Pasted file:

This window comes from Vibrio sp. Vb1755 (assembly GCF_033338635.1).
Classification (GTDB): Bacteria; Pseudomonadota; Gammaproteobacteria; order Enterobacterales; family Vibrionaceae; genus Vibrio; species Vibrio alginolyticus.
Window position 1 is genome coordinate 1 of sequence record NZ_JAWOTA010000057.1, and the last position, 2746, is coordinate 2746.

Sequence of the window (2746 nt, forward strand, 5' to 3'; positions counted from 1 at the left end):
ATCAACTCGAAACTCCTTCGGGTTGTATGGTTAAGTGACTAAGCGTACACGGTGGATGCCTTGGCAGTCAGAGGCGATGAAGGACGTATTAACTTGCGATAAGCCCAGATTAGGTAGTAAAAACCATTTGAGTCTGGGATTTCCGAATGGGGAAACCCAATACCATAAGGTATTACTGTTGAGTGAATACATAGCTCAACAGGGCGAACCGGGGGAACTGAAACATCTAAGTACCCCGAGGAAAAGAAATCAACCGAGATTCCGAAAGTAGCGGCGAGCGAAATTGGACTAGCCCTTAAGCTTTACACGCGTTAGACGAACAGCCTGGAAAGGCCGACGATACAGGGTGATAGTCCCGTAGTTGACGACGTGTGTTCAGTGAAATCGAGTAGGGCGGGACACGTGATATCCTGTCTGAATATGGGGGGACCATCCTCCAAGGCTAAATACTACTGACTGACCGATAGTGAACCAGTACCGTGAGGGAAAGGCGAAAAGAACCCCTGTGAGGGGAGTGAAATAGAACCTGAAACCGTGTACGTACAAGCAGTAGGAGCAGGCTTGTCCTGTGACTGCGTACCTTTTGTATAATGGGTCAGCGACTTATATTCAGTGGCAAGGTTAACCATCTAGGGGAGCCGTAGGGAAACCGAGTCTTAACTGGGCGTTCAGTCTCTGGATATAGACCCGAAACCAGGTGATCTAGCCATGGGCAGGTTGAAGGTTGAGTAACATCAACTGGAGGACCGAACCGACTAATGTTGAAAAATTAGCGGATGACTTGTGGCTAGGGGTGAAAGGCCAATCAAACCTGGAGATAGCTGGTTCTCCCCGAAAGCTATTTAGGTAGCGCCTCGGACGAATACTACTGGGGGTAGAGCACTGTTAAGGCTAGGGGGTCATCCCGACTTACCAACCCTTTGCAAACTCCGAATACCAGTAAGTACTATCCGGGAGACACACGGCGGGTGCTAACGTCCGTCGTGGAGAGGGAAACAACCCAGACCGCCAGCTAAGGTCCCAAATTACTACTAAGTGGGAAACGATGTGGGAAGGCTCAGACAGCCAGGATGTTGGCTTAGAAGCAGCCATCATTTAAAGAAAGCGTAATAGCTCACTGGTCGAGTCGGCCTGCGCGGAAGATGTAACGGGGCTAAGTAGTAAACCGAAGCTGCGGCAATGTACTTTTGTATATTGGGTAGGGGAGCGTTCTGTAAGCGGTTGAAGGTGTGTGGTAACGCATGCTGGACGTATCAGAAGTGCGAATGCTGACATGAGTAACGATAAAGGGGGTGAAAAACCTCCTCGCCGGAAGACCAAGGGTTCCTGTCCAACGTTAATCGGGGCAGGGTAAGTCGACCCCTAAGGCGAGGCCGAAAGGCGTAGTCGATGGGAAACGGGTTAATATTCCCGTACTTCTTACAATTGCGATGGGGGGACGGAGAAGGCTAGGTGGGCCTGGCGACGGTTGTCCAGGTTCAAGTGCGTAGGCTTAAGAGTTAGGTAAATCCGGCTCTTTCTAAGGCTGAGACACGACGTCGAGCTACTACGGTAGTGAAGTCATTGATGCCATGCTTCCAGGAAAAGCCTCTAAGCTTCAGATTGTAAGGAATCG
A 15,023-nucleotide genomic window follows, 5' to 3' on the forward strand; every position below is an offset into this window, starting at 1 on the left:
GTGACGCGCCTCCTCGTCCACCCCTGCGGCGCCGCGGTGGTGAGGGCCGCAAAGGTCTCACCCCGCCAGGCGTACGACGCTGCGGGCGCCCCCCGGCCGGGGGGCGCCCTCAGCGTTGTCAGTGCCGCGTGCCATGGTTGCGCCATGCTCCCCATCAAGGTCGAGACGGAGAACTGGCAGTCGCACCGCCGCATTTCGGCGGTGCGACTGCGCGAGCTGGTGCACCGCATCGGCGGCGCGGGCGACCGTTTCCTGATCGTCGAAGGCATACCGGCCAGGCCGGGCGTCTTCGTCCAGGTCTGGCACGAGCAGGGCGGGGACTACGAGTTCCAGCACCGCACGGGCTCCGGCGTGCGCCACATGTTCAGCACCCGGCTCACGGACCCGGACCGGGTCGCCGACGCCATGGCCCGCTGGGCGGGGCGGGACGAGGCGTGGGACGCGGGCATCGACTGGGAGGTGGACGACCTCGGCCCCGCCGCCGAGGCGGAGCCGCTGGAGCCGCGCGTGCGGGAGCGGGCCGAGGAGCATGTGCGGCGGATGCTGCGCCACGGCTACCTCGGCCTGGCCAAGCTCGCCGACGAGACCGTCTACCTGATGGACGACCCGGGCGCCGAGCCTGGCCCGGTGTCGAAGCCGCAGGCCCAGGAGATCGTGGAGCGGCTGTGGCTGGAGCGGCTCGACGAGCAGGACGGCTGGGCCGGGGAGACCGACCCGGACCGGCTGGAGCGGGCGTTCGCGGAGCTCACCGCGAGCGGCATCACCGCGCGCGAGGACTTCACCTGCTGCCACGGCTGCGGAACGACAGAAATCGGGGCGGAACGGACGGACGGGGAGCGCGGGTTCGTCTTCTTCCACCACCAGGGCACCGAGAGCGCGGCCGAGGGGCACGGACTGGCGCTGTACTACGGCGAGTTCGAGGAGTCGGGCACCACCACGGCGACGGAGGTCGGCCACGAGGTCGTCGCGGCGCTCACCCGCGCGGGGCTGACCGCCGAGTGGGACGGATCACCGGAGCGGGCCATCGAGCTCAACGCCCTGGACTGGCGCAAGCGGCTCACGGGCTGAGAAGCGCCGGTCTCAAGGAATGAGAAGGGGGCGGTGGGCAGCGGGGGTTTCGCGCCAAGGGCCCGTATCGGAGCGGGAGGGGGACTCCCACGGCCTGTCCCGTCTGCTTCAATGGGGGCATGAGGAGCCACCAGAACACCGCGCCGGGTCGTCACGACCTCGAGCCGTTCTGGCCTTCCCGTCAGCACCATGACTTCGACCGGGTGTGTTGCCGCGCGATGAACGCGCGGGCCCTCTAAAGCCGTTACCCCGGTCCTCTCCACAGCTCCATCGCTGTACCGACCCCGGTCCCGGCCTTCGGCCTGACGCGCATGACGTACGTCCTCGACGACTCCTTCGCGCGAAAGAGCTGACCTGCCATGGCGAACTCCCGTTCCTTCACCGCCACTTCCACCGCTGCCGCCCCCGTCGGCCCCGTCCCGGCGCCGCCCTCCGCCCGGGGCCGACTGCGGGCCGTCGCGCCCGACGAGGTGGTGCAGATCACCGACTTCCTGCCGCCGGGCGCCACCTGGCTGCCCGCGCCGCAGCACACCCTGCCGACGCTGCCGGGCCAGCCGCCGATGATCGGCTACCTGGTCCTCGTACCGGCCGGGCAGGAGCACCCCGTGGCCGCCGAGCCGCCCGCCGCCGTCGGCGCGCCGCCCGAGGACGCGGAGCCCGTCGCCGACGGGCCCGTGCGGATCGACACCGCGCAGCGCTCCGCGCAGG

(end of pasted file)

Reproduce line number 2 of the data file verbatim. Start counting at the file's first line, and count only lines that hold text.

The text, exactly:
Classification (GTDB): Bacteria; Pseudomonadota; Gammaproteobacteria; order Enterobacterales; family Vibrionaceae; genus Vibrio; species Vibrio alginolyticus.